The Ideology of Handouts

This another fantastic article from that we thought you should see! It has been edited by, but it retains its brilliance!

The Statist premise is that poverty is a purely economic problem: the needy simply lack the material resources to lead productive, happy lives (to be accomplished by taking money from the tax payer and giving it to the tax receiver or so-called needy), and anyone who opposes this redistribution is selfish and insensitive. Supply these resources, the theory runs, and you will have solved the problem of poverty.

The overall effect of handouts has been to “train” participants in irresponsibility: they learn that the world (statists) will keep rewarding them even when they don’t live up to their obligations.To put it another way, handouts that are not tied to an appropriate behavior end up reinforcing bad behavior.

This simple economic theory of poverty led to a single underlying principle for welfare programs (redistribution). Since, according to the Bleeding Hearts, the needy just lacked goods and services to become productive members of the community, it followed that all you had to do was give them these things (redistribute wealth from the makers to the takers). You didn’t have to see that they stopped engaging in the behavior that plunged them into neediness. You didn’t have to ask them to apply themselves, or to work, or to save, or to stop using drugs, or to stop having babies they couldn’t support, or to make any other kind of effort to improve themselves. In other words, the welfare programs that the war-on-poverty activists designed embodied something-for-nothing giving, or what we usually call “handouts.” In other words, the Bleeding Hearts reward (reinforced) bad behavior.

The Healthy Way to Give

 Charity leaders of the nineteenth century had lived with the poor and had analyzed the effects of different kinds of aid. They discovered that almsgiving (handouts)—that is, something for nothing—actually hurt the poor.

First, it weakened them by undermining their motivation to improve themselves.If you kept giving a man food when he was hungry, you undermined his incentive to look for a way to feed himself.

Second, handouts encouraged self-destructive vices by softening the natural penalties for irresponsible and socially harmful behavior. If you gave a man coal who had wasted his money on drink, you encouraged him to drink away next month’s coal money, too.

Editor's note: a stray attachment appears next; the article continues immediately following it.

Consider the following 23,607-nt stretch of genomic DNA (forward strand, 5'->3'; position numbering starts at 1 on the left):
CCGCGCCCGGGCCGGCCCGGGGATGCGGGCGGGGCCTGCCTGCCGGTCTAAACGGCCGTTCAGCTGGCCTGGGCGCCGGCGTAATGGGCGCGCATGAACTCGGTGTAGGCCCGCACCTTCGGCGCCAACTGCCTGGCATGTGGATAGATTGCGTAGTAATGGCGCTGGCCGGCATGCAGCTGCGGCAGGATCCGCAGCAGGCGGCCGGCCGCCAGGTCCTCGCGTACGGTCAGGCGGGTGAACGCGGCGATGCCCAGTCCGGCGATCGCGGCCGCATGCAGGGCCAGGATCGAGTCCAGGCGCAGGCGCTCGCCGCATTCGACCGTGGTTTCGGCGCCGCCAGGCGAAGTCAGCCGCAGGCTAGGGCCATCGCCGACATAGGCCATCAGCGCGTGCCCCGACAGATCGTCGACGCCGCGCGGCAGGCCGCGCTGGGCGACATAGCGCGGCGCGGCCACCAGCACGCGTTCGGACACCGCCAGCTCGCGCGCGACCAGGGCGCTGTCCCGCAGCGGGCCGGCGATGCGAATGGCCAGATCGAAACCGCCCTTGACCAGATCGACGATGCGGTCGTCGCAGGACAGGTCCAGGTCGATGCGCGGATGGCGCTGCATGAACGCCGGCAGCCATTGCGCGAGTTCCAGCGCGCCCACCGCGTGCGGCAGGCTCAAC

Finally, the nineteenth-century experts argued, handouts were self-defeating. People became dependent on them, and new recipients were attracted to them.So this type of aid could never reduce the size of the needy population. With handouts, the more you gave, the more you had to give.

The correct way to help the needy, they said, was to expect something of recipients in return for what was given them. Instead of giving poor people what they needed, the charity leaders organized programs that enabled the needy to supply their own wants. They weren’t given money, but were counseled to find employment; they weren’t given apartments, but were rented, at cost, healthy dwellings managed by charities; they weren’t given food, but learned to grow their own food at garden clubs developed for that purpose. The great English charity leader Octavia Hill, who worked all her life among the poor, summed up the nineteenth-century social workers’ position on handouts: “I proclaim that I myself have no belief whatever in the poor being one atom richer or better for the alms (handouts) that reach them, that they are very distinctly worse, and that I give literally no such alms (handouts) myself.”

I recently asked my friend’s daughter what she wanted to be when she grows up. She said she wanted to be President some day.

 Both of her parents, liberal Democrats (socialists), were standing there, so I asked her, ‘If you were President what would be the first thing you would do?’ She replied, ‘I’d give food and houses to all the homeless people.’ Her parents beamed with approval.

“Wow…what a worthy goal,” I told her. “But you don’t have to wait until you’re President to do that. You can come over to my house and mow the lawn, pull weeds, and sweep my yard, and I’ll pay you $50. Then I’ll take you over to the grocery store where the homeless guy hangs out, and you can give him the $50 to use toward food and a new house.” 

She thought that over for a few seconds, then she looked me straight in the eye and asked, “Why doesn’t the homeless guy come over and do the work, and you can just pay him the $50?” “Welcome to the Tea Party.”

While the state of neediness we call poverty does involve a lack of material resources, it also involves a mass of psychological and moral problems, including weak motivation, lack of trust in others, ignorance, irresponsibility, self-destructiveness, short-sightedness, alcoholism, drug addiction, promiscuity, violence, and most important of all risk factors-intelligence (or the lack thereof). To say that all these behavioral and psychological problems can be “abolished” is a denial of the common-sense facts.

“It is easier to believe a lie that one has heard a thousand times than to believe a fact that no one has heard before”

(Unknown, but brilliant)!

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